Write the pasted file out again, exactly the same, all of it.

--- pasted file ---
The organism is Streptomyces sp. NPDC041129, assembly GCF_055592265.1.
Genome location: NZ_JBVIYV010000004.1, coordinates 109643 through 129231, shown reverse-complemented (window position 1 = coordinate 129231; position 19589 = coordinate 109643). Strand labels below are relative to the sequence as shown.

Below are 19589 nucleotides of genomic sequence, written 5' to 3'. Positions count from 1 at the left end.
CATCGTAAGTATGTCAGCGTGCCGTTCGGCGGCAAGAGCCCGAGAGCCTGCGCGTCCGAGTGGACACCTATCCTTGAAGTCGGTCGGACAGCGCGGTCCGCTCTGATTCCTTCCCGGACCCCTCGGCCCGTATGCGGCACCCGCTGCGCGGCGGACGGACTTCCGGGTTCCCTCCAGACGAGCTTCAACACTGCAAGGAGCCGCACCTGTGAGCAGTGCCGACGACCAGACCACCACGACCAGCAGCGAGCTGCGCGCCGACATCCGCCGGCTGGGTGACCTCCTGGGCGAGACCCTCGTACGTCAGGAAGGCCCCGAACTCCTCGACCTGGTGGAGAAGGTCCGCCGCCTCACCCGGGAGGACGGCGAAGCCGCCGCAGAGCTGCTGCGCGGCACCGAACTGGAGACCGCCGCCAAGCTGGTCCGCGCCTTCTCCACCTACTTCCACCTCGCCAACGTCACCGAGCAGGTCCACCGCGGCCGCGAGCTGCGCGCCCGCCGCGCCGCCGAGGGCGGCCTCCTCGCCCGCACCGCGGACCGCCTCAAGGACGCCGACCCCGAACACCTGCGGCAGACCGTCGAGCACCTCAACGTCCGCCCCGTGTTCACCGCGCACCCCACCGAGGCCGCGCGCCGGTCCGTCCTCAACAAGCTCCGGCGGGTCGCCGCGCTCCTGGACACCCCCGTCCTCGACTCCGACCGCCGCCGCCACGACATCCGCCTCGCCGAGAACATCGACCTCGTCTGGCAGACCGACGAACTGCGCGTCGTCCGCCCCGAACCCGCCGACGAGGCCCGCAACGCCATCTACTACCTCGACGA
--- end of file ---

The organism is Streptomyces sp. NPDC041129, assembly GCF_055592265.1.
Genome location: NZ_JBVIYV010000004.1, coordinates 109643 through 129231, shown reverse-complemented (window position 1 = coordinate 129231; position 19589 = coordinate 109643). Strand labels below are relative to the sequence as shown.

Below are 19589 nucleotides of genomic sequence, written 5' to 3'. Positions count from 1 at the left end.
CATCGTAAGTATGTCAGCGTGCCGTTCGGCGGCAAGAGCCCGAGAGCCTGCGCGTCCGAGTGGACACCTATCCTTGAAGTCGGTCGGACAGCGCGGTCCGCTCTGATTCCTTCCCGGACCCCTCGGCCCGTATGCGGCACCCGCTGCGCGGCGGACGGACTTCCGGGTTCCCTCCAGACGAGCTTCAACACTGCAAGGAGCCGCACCTGTGAGCAGTGCCGACGACCAGACCACCACGACCAGCAGCGAGCTGCGCGCCGACATCCGCCGGCTGGGTGACCTCCTGGGCGAGACCCTCGTACGTCAGGAAGGCCCCGAACTCCTCGACCTGGTGGAGAAGGTCCGCCGCCTCACCCGGGAGGACGGCGAAGCCGCCGCAGAGCTGCTGCGCGGCACCGAACTGGAGACCGCCGCCAAGCTGGTCCGCGCCTTCTCCACCTACTTCCACCTCGCCAACGTCACCGAGCAGGTCCACCGCGGCCGCGAGCTGCGCGCCCGCCGCGCCGCCGAGGGCGGCCTCCTCGCCCGCACCGCGGACCGCCTCAAGGACGCCGACCCCGAACACCTGCGGCAGACCGTCGAGCACCTCAACGTCCGCCCCGTGTTCACCGCGCACCCCACCGAGGCCGCGCGCCGGTCCGTCCTCAACAAGCTCCGGCGGGTCGCCGCGCTCCTGGACACCCCCGTCCTCGACTCCGACCGCCGCCGCCACGACATCCGCCTCGCCGAGAACATCGACCTCGTCTGGCAGACCGACGAACTGCGCGTCGTCCGCCCCGAACCCGCCGACGAGGCCCGCAACGCCATCTACTACCTCGACGA